Dr. T.S. Kanaka – A Life Spent in Struggles and Surgeries of Asia’s First Neurosurgeon

There are people, some known and others unknown, who have committed their lives to do something larger-than-life that would benefit human society. These are men and women, from every section of the society and every field. Some of them are so much involved in what they are doing that it has become the meaning of life for them. Be it from anywhere, from the workshop of an engineer or the clinic of a doctor, they are serving the society in whatever they do. Dr. Thanjavur Santhanakrishna Kanaka, widely known to be one of the earliest lady neurosurgeons, is one such great personality. Hailed as the first neurosurgeon in India to perform chronic electrode implants in the brain, Dr. Kanaka is said to have performed deep brain stimulation in the first half of the 70s. Also, She is credited for pioneering functional neurosurgery in the decades of 60s and 70s along with Prof. Balasubramaniam, Prof. S. Kalyanaraman. Her remarkable research and contributions to the field of stereotactic surgery have earned her much recognition and respect.

PC: theweek.in

Early life and Education

Born in 1932, Kanaka was one of eight children of her parents. Hailing from Tanjore, her father was a government servant subject to transfers and promotions. Kanaka was born when he was placed in Madras.

Despite having the spiritual inclination, Kanaka went on to study Science and Medicine. She completed MBBS in 1954 and MS (General Surgery) in 1963, both from the Madras Medical College. Later she did an MCh (Neurosurgery) in 1968. Along with that, Kanaka also did a doctoral research and was awarded Ph.D. in 1972. In 1983, Kanaka further pursued a Diploma in Higher Education (DHEd).

Struggles and Difficulties

When T.S. Kanaka opted for a career in neurosurgery back in the 60s, little did she know that she embarked on a rough journey. It was an era when women were not even expected in such critical fields. Women were never admitted to master’s course in general surgery. Even after securing admission, Dr. Kanaka was not allowed to watch severe cases, and her teachers were highly skeptical of her skills and hardly involved him in the major operations. Moreover, reportedly, she suffered much gender discrimination as she had been failed several times in her MS finals.  However, Dr. Kanaka did not give in and finally passed the MS examination on her sixth attempt.

A passionate academician

Dr. Kanana is known for her passion for academics and studies. Even as a medical student at MMC,  Kanaka undertook several research projects during the later years of her MBBS, an exceptional feat for an undergraduate student.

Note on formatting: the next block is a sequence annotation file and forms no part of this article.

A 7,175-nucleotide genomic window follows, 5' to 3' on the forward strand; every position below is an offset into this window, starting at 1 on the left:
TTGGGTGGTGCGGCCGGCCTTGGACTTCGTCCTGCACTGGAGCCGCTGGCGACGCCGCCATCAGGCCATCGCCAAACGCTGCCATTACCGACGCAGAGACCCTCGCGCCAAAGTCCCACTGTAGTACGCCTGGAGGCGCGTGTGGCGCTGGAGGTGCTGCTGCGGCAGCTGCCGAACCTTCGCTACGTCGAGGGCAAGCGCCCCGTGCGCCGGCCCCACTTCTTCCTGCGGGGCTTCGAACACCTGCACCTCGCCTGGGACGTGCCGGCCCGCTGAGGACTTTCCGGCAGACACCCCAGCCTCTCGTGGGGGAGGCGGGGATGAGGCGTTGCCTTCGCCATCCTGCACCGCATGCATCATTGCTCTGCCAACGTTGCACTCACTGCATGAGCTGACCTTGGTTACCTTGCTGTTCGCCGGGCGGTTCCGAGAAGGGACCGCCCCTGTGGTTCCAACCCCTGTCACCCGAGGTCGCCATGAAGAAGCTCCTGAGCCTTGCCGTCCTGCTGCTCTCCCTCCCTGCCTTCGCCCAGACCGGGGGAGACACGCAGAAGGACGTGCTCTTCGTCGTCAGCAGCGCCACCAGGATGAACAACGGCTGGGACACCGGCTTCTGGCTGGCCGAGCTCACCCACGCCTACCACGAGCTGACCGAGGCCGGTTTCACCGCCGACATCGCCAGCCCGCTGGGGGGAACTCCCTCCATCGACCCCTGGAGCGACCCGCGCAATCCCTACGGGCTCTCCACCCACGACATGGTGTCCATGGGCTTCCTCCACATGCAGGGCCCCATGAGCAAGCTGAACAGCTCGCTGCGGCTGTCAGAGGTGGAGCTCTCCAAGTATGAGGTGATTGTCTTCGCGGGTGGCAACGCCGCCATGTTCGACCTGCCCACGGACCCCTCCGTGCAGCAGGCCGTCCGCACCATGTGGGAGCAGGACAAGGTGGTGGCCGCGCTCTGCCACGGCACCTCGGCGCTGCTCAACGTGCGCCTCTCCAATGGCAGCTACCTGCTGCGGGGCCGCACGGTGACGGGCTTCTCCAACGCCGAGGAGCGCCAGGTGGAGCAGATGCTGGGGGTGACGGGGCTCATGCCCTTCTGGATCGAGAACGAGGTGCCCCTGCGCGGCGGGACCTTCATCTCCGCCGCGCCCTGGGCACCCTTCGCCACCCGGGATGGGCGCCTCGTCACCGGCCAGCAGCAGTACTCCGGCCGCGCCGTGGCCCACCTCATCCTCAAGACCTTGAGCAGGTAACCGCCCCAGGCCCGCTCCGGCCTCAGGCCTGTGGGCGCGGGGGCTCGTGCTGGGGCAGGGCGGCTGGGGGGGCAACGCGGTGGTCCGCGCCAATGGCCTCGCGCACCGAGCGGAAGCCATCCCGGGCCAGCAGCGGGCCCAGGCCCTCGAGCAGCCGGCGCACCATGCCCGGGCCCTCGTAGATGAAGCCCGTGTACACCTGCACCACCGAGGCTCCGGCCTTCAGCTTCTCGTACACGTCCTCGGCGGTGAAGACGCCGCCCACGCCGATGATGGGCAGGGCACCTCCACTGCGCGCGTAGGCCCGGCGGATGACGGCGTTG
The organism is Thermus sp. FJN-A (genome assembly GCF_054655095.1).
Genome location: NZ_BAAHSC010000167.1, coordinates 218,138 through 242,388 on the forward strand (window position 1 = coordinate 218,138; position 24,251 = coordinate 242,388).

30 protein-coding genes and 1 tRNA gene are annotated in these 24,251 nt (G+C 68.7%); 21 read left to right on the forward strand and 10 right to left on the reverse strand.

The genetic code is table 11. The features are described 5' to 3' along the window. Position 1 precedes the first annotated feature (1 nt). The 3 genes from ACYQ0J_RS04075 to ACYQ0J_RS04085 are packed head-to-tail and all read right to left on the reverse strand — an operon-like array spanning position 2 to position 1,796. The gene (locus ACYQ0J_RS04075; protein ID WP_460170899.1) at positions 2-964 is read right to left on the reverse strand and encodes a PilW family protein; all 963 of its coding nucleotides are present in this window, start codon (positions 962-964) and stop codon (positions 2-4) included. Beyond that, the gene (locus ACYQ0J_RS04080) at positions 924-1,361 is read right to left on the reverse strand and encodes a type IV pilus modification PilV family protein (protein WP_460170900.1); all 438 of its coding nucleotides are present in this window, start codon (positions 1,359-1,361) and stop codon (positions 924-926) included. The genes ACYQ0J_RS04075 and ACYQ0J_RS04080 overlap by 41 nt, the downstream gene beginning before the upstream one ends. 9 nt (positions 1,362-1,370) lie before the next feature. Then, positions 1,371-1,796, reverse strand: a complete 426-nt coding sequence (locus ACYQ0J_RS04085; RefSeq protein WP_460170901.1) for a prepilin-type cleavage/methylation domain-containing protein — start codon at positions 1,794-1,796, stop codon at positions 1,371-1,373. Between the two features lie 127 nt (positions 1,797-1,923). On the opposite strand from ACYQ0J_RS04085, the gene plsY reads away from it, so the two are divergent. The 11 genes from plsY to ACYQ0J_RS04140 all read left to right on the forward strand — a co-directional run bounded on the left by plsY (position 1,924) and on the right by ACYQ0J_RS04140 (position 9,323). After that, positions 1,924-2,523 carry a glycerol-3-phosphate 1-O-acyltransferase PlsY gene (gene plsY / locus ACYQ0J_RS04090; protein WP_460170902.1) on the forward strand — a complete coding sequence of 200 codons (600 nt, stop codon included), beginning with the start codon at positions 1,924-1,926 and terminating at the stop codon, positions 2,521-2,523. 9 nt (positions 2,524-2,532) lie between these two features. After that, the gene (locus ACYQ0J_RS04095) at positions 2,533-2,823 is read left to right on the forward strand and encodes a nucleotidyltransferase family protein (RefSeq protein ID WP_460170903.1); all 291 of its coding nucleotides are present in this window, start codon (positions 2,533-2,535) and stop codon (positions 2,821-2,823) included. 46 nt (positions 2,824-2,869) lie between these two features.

PC: neurologyindia.com

Kanaka also served in the Indian Army as a commissioned officer during the Sino-Indian War of 1962-63. However, due to prolonged infirmity, she could not continue her work with the Indian Army. After restoring her health, she returned to the Madras Medical College to join the neurosurgical wing. There, under the guidance of a few esteemed surgeons who polished her skills, Dr. Kanaka became the first of few female neurosurgeons of the world and the first in Asia.

Her zeal to explore and fervor for work stimulated her to carry out a broad study in the field of neurosurgery. In the 70s and 80s, she presented a handful of papers concerning the analysis and even attended international medical seminars. Sooner, several researchers in the US started scrutinizing and evaluating her academic papers. Even now, Dr. Kanaka is occupied with delivering lectures across the globe.

In service

Dr. Kanaka was associated for most of her career with the Government General Hospital. She also taught at the Madras Medical College. Apart from that, Dr. Kanaka also went to teach at Epidemiological Research Centre, Adyar Cancer Institute, and other such institutes. Presently, she works with some organizations to aid the provision of health care to financially disadvantaged people. She has been associated with TTD (Tirumala) for more than three decades.

PC: deccanchronicle.com

Later Years

In 1996, Kanaka was appointed as the Honorary President of the Asian Women’s Neurosurgical Association. Then, she was formally recognized as Asia’s first lady neurosurgeon. Though she had retired as a surgeon in 1990, she continues to offer consultancy services. She has utilized her savings to establish a hospital, named after her departed parents as Sri Santhanakrishna Padmavathi Health Care and Research Foundation. The initiative provides free healthcare to the needy ones.

Apart for her glorious feats in the region of Science, Dr. Kanaka is notable for her blood donation. Once, she was listed in the Limca Book of Records for the highest number of blood donations by a person. By 2004, she was said to have donated blood around 139 times.

 At Present

The queen of India’s neurosurgery is not done yet. Even at this age, her explorations in the field are unfinished. She is currently involved in a project that fabricates deep-brain-stimulation kits in India by Indian biomedical engineers, to ensure cost-effective treatment within the country.

Individuals like Dr. Kanaka are the gems of our country and the world. Her groundbreaking research in the medical science has not only paved the way for other researchers but also have inspired many women to get into a mainly male-occupied field. Along with her academic achievements, she is a most humble person. Regular blood donations and running a free healthcare service are the testaments of her philanthropy and eagerness to serve people. Dr. Kanaka is redefining the image of doctors that is much tarnished in the country now. Not only for her fellow doctor, but she should also be presented as an ideal physician and human being to the aspiring youngsters.





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